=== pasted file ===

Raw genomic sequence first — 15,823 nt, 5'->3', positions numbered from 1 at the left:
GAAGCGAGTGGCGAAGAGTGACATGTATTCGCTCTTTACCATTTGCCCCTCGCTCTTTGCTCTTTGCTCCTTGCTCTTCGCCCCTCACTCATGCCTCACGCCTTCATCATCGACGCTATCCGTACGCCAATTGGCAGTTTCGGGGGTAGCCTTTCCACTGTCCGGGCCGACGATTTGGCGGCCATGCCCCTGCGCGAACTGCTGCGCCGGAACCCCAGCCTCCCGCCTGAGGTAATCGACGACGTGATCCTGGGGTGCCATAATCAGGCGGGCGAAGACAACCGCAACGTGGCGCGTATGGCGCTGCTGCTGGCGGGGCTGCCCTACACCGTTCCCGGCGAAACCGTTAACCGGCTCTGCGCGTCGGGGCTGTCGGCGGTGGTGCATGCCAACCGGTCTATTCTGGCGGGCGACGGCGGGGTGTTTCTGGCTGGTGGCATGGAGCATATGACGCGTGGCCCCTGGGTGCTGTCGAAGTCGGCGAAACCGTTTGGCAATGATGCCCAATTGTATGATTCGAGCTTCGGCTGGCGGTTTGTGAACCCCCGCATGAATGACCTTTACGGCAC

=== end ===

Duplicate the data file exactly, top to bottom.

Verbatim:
Raw genomic sequence first — 15,823 nt, 5'->3', positions numbered from 1 at the left:
GAAGCGAGTGGCGAAGAGTGACATGTATTCGCTCTTTACCATTTGCCCCTCGCTCTTTGCTCTTTGCTCCTTGCTCTTCGCCCCTCACTCATGCCTCACGCCTTCATCATCGACGCTATCCGTACGCCAATTGGCAGTTTCGGGGGTAGCCTTTCCACTGTCCGGGCCGACGATTTGGCGGCCATGCCCCTGCGCGAACTGCTGCGCCGGAACCCCAGCCTCCCGCCTGAGGTAATCGACGACGTGATCCTGGGGTGCCATAATCAGGCGGGCGAAGACAACCGCAACGTGGCGCGTATGGCGCTGCTGCTGGCGGGGCTGCCCTACACCGTTCCCGGCGAAACCGTTAACCGGCTCTGCGCGTCGGGGCTGTCGGCGGTGGTGCATGCCAACCGGTCTATTCTGGCGGGCGACGGCGGGGTGTTTCTGGCTGGTGGCATGGAGCATATGACGCGTGGCCCCTGGGTGCTGTCGAAGTCGGCGAAACCGTTTGGCAATGATGCCCAATTGTATGATTCGAGCTTCGGCTGGCGGTTTGTGAACCCCCGCATGAATGACCTTTACGGCAC